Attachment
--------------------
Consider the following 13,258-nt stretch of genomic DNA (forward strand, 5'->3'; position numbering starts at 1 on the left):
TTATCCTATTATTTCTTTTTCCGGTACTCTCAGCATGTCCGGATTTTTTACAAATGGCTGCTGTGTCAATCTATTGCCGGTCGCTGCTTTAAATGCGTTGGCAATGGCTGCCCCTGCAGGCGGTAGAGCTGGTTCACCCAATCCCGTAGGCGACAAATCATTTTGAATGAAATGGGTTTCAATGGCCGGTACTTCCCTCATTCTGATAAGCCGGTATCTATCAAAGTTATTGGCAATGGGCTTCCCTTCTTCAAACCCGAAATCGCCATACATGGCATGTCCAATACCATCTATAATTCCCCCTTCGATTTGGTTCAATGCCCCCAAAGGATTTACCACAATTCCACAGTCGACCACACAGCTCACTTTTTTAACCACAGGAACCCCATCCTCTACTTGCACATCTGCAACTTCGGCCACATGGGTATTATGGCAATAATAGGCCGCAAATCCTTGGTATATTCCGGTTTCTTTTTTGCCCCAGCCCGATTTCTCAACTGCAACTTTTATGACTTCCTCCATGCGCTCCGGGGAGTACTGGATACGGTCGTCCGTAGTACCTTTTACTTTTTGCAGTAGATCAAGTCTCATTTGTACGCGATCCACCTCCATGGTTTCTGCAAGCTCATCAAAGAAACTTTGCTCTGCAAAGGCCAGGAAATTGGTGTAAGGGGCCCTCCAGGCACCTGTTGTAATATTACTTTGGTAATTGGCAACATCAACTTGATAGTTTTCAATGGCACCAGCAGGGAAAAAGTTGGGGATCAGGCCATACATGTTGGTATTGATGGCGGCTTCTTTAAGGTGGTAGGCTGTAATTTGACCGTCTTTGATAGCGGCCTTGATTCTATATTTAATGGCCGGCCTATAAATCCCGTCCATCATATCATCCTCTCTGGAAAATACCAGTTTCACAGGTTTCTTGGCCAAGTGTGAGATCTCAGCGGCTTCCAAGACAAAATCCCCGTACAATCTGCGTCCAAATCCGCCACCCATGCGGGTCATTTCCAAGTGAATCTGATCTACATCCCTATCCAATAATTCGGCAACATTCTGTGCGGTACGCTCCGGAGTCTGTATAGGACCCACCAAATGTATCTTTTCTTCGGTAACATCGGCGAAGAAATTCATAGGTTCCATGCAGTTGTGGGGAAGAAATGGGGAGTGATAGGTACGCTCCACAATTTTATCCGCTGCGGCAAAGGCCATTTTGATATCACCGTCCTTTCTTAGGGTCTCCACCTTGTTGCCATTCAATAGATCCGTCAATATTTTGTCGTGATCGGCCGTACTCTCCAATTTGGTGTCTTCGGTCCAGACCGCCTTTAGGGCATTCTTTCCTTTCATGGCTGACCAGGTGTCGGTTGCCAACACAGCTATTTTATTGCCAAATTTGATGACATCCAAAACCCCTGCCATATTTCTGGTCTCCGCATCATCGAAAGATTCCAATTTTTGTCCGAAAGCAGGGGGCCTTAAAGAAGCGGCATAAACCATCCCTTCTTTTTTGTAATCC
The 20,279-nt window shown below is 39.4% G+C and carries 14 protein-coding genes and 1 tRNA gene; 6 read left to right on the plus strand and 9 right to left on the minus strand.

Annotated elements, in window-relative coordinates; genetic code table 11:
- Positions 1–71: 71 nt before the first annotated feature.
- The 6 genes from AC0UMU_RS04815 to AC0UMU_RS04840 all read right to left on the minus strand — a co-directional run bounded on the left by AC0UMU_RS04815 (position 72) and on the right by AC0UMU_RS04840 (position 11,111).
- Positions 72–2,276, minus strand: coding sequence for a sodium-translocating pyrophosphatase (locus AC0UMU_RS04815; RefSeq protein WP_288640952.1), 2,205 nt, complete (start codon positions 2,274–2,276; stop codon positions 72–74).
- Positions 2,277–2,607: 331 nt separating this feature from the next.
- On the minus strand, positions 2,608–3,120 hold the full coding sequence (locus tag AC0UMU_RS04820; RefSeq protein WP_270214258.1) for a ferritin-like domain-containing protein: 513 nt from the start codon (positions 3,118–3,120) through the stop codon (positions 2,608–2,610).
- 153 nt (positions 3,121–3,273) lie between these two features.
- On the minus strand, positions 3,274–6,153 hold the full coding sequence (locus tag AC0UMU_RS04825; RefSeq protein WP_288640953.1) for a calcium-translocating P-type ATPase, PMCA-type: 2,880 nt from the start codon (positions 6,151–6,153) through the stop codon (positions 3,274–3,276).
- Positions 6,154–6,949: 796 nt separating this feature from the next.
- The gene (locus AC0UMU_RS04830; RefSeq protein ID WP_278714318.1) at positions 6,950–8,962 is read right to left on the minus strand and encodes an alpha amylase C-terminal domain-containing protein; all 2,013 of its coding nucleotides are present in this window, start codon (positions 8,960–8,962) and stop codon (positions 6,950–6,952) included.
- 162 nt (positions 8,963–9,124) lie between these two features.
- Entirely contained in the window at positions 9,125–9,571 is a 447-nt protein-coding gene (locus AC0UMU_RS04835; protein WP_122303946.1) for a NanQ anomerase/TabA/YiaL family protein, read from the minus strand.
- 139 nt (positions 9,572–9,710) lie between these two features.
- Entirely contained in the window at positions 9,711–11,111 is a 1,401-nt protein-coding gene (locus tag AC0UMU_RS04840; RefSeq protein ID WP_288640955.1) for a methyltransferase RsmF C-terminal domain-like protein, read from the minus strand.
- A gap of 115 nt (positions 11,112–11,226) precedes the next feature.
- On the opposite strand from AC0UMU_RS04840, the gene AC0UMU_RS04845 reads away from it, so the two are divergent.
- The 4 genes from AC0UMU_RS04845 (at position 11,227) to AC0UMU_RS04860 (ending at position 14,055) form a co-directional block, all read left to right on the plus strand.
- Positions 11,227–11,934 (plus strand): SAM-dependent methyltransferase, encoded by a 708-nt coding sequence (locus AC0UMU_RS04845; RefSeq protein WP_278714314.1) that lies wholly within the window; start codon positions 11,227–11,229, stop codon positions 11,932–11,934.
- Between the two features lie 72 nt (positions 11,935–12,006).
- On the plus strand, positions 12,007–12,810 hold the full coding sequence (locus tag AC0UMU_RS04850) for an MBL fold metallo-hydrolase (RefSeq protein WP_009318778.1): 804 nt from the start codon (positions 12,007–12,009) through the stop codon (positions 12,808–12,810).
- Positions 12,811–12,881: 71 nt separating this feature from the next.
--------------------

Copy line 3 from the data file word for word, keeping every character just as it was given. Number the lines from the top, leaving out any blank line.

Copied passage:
The 20,279-nt window shown below is 39.4% G+C and carries 14 protein-coding genes and 1 tRNA gene; 6 read left to right on the plus strand and 9 right to left on the minus strand.